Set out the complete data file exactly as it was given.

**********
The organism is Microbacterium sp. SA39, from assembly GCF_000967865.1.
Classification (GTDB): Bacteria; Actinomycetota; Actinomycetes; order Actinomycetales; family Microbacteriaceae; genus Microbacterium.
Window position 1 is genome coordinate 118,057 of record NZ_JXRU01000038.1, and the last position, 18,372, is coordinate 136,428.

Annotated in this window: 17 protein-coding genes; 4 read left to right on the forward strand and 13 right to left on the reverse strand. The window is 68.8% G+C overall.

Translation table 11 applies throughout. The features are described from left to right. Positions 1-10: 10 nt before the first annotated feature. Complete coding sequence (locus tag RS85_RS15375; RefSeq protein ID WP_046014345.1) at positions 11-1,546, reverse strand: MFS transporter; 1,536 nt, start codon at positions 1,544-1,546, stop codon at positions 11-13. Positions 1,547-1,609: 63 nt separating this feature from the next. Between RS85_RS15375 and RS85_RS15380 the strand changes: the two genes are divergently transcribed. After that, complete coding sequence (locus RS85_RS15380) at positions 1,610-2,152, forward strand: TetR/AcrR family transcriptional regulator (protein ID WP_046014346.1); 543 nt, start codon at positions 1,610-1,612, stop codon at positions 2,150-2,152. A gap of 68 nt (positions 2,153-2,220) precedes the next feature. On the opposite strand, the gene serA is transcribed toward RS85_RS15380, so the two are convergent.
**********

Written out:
The organism is Microbacterium sp. SA39, from assembly GCF_000967865.1.
Classification (GTDB): Bacteria; Actinomycetota; Actinomycetes; order Actinomycetales; family Microbacteriaceae; genus Microbacterium.
Window position 1 is genome coordinate 118,057 of record NZ_JXRU01000038.1, and the last position, 18,372, is coordinate 136,428.

Annotated in this window: 17 protein-coding genes; 4 read left to right on the forward strand and 13 right to left on the reverse strand. The window is 68.8% G+C overall.

Translation table 11 applies throughout. The features are described from left to right. Positions 1-10: 10 nt before the first annotated feature. Complete coding sequence (locus tag RS85_RS15375; RefSeq protein ID WP_046014345.1) at positions 11-1,546, reverse strand: MFS transporter; 1,536 nt, start codon at positions 1,544-1,546, stop codon at positions 11-13. Positions 1,547-1,609: 63 nt separating this feature from the next. Between RS85_RS15375 and RS85_RS15380 the strand changes: the two genes are divergently transcribed. After that, complete coding sequence (locus RS85_RS15380) at positions 1,610-2,152, forward strand: TetR/AcrR family transcriptional regulator (protein ID WP_046014346.1); 543 nt, start codon at positions 1,610-1,612, stop codon at positions 2,150-2,152. A gap of 68 nt (positions 2,153-2,220) precedes the next feature. On the opposite strand, the gene serA is transcribed toward RS85_RS15380, so the two are convergent.